Enhanced autoimmunity, arthritis, and encephalomyelitis in mice with a reduced oxidative burst due to a mutation in the Ncf1 gene.
Research output: Contribution to journal › Article
The Ncf1 gene was recently identified as a strong regulator of severe arthritis in rat. This finding was surprising, because the disease-promoting allele mediated a lower level of reactive oxygen species in NADPH oxidase-expressing cells. We have now investigated a splice mutation of the Ncf1 gene in B10.Q mice, causing a truncated and nonfunctional Ncf1 protein. We found that the mutated Ncf1 led to a more severe and chronic relapsing collagen-induced arthritis. Enhanced IgG and delayed-type hypersensitivity responses against type II collagen were seen, indicating increased activity of autoreactive T cells. Interestingly, female Ncf1-mutated mice spontaneously developed severe arthritis during the postpartum period. The arthritis was accompanied by an increased antibody response to type II collagen, with the same fine specificity as in collagen-induced arthritis. The enhancing effect of the mutated Ncf1 could also be shown to be more general in that it enhanced myelin oligodendrocyte glycoprotein protein-induced experimental autoimmune encephalomyelitis, a model for multiple sclerosis. These results show that Ncf1, a gene important for oxidative burst, regulates the susceptibility and severity of both arthritis and encephalomyelitis and modulates, directly or indirectly, the level of T cell-dependent autoimmune responses.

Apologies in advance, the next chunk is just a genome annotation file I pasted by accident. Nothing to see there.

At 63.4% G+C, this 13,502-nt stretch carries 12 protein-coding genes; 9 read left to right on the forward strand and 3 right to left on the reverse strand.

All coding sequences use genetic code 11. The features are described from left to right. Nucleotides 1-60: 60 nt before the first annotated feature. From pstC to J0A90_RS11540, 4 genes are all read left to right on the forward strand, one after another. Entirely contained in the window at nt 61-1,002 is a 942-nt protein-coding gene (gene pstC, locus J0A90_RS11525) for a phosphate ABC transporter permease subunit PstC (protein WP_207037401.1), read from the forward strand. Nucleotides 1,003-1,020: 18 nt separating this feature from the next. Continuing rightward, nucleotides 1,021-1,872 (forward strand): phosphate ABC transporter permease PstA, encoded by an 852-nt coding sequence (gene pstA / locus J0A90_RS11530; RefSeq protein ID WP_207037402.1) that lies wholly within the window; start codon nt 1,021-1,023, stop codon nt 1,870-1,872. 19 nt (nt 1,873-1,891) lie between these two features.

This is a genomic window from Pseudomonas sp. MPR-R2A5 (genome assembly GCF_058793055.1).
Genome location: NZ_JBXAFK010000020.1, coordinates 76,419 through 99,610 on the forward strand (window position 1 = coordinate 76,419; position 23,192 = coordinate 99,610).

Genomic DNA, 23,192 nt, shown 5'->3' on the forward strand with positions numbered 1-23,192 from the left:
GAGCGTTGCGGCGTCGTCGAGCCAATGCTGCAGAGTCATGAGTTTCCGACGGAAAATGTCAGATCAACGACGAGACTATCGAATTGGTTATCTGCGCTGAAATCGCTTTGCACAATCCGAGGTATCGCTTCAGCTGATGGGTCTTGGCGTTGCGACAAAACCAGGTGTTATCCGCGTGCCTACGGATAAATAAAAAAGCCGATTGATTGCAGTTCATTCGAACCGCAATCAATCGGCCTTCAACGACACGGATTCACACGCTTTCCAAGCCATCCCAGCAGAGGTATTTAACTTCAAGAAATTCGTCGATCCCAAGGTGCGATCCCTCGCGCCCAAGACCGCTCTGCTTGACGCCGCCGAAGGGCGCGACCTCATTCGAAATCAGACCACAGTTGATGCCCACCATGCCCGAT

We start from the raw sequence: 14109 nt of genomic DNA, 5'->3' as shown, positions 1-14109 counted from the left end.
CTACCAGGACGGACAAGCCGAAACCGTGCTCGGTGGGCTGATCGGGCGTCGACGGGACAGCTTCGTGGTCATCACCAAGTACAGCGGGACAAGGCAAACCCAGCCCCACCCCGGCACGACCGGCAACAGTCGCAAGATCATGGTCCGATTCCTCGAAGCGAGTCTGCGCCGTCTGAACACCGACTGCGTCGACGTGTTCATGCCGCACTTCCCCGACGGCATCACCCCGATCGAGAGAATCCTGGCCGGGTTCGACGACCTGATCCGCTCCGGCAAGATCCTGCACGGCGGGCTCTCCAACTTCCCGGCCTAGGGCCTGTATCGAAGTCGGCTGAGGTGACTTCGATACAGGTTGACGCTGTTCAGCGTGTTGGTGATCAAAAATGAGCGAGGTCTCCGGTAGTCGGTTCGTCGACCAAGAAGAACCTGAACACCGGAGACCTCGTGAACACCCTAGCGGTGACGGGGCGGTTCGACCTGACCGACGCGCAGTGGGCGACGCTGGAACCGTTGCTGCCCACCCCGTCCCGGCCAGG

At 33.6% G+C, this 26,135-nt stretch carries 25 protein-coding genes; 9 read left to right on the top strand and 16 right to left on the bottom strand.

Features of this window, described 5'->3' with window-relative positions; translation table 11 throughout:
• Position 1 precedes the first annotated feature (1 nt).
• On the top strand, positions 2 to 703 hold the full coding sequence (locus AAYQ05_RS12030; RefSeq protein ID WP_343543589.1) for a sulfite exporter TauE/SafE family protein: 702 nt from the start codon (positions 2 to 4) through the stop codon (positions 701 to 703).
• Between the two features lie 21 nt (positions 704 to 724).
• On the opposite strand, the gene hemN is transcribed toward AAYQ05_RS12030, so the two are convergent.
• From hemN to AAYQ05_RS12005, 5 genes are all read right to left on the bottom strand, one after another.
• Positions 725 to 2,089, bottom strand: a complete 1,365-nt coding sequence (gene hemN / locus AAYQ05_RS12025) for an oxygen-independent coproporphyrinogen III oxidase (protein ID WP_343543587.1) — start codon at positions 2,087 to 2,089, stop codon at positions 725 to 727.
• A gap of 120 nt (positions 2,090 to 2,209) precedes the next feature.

|Research areas and keywords||
Subject classification (UKÄ) – MANDATORY
|Journal||Proceedings of the National Academy of Sciences|
|Publication status||Published - 2004|
The information about affiliations in this record was updated in December 2015. The record was previously connected to the following departments: Medical Inflammation Research (013212019)
Related research output
2007, Department of Experimental Medical Science, Lund Univeristy.
Research output: Thesis › Doctoral Thesis (compilation)